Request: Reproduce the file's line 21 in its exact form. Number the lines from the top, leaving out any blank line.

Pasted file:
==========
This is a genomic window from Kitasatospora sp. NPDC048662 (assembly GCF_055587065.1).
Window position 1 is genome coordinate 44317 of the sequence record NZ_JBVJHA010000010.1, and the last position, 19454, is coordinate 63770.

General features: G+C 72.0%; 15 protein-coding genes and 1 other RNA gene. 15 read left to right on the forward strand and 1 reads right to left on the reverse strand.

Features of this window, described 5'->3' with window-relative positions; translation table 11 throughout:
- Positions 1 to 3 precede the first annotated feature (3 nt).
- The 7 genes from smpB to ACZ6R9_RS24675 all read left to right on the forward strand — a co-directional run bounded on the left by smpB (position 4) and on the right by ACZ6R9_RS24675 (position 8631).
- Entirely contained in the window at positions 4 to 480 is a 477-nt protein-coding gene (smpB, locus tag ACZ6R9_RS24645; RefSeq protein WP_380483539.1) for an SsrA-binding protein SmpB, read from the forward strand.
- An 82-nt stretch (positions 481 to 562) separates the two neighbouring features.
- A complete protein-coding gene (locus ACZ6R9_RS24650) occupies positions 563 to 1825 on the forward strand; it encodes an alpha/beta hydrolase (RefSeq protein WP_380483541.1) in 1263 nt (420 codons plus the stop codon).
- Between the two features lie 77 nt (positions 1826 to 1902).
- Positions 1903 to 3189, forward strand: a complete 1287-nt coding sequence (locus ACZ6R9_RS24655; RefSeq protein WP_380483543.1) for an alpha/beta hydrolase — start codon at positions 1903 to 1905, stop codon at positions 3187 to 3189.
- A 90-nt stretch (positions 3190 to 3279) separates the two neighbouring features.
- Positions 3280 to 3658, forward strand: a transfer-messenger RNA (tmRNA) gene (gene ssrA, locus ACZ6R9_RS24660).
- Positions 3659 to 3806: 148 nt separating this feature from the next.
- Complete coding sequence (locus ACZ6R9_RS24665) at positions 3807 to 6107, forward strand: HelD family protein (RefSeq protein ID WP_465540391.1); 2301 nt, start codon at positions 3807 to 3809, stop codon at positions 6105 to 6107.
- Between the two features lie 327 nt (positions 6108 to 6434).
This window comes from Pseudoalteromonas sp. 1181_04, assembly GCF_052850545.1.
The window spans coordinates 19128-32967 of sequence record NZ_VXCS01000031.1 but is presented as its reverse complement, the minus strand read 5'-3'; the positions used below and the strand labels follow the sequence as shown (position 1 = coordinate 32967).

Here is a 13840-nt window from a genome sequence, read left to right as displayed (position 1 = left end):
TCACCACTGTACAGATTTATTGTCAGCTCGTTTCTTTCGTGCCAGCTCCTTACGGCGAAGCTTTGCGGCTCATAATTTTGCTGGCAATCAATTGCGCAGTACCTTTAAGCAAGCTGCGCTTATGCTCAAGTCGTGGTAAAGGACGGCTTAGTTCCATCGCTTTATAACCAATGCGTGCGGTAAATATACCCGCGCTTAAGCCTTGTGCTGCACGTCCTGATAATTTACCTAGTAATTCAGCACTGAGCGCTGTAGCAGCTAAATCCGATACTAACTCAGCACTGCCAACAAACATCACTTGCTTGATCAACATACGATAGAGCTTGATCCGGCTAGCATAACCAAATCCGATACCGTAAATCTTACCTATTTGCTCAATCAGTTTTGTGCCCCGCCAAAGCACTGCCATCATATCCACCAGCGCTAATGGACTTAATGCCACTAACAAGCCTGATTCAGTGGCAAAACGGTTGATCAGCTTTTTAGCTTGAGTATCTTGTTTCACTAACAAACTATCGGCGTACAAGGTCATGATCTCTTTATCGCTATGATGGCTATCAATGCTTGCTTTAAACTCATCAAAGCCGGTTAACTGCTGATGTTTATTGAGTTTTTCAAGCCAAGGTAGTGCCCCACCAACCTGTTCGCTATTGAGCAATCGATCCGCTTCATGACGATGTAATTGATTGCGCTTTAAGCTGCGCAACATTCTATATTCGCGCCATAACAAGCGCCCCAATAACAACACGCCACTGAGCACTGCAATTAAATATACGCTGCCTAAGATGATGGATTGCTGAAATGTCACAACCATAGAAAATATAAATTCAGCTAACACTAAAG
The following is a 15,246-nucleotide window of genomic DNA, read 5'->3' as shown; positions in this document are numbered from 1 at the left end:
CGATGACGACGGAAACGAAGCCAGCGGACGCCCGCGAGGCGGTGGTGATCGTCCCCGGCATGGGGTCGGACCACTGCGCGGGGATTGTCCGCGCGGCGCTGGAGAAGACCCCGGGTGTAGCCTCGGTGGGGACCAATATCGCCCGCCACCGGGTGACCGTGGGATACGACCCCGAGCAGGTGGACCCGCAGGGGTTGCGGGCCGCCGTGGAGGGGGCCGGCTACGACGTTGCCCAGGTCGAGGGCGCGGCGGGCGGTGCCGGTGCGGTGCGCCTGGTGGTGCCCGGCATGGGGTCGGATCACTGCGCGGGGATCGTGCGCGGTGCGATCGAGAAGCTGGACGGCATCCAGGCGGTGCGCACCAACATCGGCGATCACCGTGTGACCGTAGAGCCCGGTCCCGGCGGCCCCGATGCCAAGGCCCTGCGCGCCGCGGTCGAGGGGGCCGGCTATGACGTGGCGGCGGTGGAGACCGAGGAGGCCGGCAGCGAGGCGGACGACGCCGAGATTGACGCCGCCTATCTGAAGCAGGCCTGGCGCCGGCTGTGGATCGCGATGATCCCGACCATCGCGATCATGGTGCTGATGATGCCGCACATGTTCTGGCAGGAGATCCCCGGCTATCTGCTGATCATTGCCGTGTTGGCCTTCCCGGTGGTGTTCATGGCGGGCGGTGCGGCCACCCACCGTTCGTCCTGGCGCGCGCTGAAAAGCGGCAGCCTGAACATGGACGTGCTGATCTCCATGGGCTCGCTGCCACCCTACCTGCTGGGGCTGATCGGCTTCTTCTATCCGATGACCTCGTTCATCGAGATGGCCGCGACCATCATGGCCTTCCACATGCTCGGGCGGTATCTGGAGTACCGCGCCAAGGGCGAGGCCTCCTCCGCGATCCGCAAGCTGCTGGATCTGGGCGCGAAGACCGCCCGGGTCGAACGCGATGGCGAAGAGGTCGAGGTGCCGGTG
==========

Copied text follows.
The following is a 15,246-nucleotide window of genomic DNA, read 5'->3' as shown; positions in this document are numbered from 1 at the left end: